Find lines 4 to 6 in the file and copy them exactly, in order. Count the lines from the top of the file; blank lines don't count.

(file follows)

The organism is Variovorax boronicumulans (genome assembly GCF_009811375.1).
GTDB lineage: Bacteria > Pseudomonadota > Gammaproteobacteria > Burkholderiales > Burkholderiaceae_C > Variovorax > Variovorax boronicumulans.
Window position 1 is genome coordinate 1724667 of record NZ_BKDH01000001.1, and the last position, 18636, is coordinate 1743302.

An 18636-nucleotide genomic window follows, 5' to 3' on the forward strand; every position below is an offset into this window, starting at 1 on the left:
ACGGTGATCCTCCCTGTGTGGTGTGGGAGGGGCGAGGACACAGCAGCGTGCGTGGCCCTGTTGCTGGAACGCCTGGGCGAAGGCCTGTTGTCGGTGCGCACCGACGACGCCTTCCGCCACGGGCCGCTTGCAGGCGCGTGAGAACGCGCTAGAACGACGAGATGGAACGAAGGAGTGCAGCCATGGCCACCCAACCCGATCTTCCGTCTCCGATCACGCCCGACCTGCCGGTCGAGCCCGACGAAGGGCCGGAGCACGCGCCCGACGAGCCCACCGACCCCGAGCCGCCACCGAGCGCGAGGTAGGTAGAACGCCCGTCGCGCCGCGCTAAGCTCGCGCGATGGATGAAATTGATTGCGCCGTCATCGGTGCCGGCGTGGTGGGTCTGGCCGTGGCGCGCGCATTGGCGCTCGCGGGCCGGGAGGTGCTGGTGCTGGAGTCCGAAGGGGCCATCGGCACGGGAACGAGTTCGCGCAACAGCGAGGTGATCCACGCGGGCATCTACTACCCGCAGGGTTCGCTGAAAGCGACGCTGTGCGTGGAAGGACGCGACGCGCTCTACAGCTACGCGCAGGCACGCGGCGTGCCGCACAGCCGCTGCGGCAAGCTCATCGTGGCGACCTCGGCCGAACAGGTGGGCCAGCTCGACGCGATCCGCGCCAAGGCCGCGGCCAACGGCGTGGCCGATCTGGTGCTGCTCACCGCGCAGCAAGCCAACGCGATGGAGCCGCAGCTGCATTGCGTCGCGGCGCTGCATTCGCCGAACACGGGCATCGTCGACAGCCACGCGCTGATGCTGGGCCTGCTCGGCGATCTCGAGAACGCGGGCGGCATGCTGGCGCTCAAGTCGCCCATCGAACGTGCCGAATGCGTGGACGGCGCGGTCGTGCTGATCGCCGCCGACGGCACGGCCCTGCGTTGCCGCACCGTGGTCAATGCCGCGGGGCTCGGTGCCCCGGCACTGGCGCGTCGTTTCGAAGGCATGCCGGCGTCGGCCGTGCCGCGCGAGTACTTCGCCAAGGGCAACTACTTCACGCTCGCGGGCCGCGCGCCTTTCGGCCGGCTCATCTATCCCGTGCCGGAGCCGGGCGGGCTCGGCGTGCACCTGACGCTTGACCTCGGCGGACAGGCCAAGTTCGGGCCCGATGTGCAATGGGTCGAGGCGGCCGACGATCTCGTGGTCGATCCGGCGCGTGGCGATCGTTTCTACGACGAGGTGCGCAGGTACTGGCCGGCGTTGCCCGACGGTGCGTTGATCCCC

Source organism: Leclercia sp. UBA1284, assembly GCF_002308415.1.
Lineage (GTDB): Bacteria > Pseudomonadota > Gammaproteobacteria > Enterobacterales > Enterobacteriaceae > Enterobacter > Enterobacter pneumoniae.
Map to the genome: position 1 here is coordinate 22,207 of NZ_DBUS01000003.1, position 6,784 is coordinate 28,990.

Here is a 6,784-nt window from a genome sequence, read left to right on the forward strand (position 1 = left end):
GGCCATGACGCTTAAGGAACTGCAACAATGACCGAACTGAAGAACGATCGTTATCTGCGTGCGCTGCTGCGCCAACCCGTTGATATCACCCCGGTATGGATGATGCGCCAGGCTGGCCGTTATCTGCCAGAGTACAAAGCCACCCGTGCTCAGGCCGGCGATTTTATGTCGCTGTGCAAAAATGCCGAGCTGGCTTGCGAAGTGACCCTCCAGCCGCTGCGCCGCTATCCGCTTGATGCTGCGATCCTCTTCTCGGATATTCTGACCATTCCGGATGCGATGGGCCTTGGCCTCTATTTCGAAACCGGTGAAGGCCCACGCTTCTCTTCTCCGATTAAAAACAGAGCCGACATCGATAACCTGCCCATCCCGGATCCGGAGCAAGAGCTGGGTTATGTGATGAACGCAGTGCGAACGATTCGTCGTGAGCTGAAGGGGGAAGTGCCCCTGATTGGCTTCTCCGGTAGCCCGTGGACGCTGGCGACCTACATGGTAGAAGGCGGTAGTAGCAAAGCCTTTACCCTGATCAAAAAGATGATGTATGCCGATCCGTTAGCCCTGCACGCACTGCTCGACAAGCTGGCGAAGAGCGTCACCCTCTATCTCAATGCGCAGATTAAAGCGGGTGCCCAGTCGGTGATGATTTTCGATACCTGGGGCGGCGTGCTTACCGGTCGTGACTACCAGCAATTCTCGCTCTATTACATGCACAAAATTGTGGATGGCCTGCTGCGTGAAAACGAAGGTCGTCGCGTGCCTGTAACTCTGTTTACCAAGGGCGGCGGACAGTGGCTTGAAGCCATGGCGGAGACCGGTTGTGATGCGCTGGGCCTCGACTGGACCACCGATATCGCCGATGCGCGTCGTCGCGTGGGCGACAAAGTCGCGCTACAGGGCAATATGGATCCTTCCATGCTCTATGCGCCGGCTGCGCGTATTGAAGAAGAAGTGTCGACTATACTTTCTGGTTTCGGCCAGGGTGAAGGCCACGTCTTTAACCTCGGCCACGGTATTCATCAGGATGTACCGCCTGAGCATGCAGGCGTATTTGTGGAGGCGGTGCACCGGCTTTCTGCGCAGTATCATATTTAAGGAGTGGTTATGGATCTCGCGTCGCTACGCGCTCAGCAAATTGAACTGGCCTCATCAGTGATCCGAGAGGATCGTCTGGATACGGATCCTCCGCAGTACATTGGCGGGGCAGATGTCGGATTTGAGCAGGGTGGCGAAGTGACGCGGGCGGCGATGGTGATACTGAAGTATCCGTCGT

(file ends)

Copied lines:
An 18636-nucleotide genomic window follows, 5' to 3' on the forward strand; every position below is an offset into this window, starting at 1 on the left:
ACGGTGATCCTCCCTGTGTGGTGTGGGAGGGGCGAGGACACAGCAGCGTGCGTGGCCCTGTTGCTGGAACGCCTGGGCGAAGGCCTGTTGTCGGTGCGCACCGACGACGCCTTCCGCCACGGGCCGCTTGCAGGCGCGTGAGAACGCGCTAGAACGACGAGATGGAACGAAGGAGTGCAGCCATGGCCACCCAACCCGATCTTCCGTCTCCGATCACGCCCGACCTGCCGGTCGAGCCCGACGAAGGGCCGGAGCACGCGCCCGACGAGCCCACCGACCCCGAGCCGCCACCGAGCGCGAGGTAGGTAGAACGCCCGTCGCGCCGCGCTAAGCTCGCGCGATGGATGAAATTGATTGCGCCGTCATCGGTGCCGGCGTGGTGGGTCTGGCCGTGGCGCGCGCATTGGCGCTCGCGGGCCGGGAGGTGCTGGTGCTGGAGTCCGAAGGGGCCATCGGCACGGGAACGAGTTCGCGCAACAGCGAGGTGATCCACGCGGGCATCTACTACCCGCAGGGTTCGCTGAAAGCGACGCTGTGCGTGGAAGGACGCGACGCGCTCTACAGCTACGCGCAGGCACGCGGCGTGCCGCACAGCCGCTGCGGCAAGCTCATCGTGGCGACCTCGGCCGAACAGGTGGGCCAGCTCGACGCGATCCGCGCCAAGGCCGCGGCCAACGGCGTGGCCGATCTGGTGCTGCTCACCGCGCAGCAAGCCAACGCGATGGAGCCGCAGCTGCATTGCGTCGCGGCGCTGCATTCGCCGAACACGGGCATCGTCGACAGCCACGCGCTGATGCTGGGCCTGCTCGGCGATCTCGAGAACGCGGGCGGCATGCTGGCGCTCAAGTCGCCCATCGAACGTGCCGAATGCGTGGACGGCGCGGTCGTGCTGATCGCCGCCGACGGCACGGCCCTGCGTTGCCGCACCGTGGTCAATGCCGCGGGGCTCGGTGCCCCGGCACTGGCGCGTCGTTTCGAAGGCATGCCGGCGTCGGCCGTGCCGCGCGAGTACTTCGCCAAGGGCAACTACTTCACGCTCGCGGGCCGCGCGCCTTTCGGCCGGCTCATCTATCCCGTGCCGGAGCCGGGCGGGCTCGGCGTGCACCTGACGCTTGACCTCGGCGGACAGGCCAAGTTCGGGCCCGATGTGCAATGGGTCGAGGCGGCCGACGATCTCGTGGTCGATCCGGCGCGTGGCGATCGTTTCTACGACGAGGTGCGCAGGTACTGGCCGGCGTTGCCCGACGGTGCGTTGATCCCC

Source organism: Leclercia sp. UBA1284, assembly GCF_002308415.1.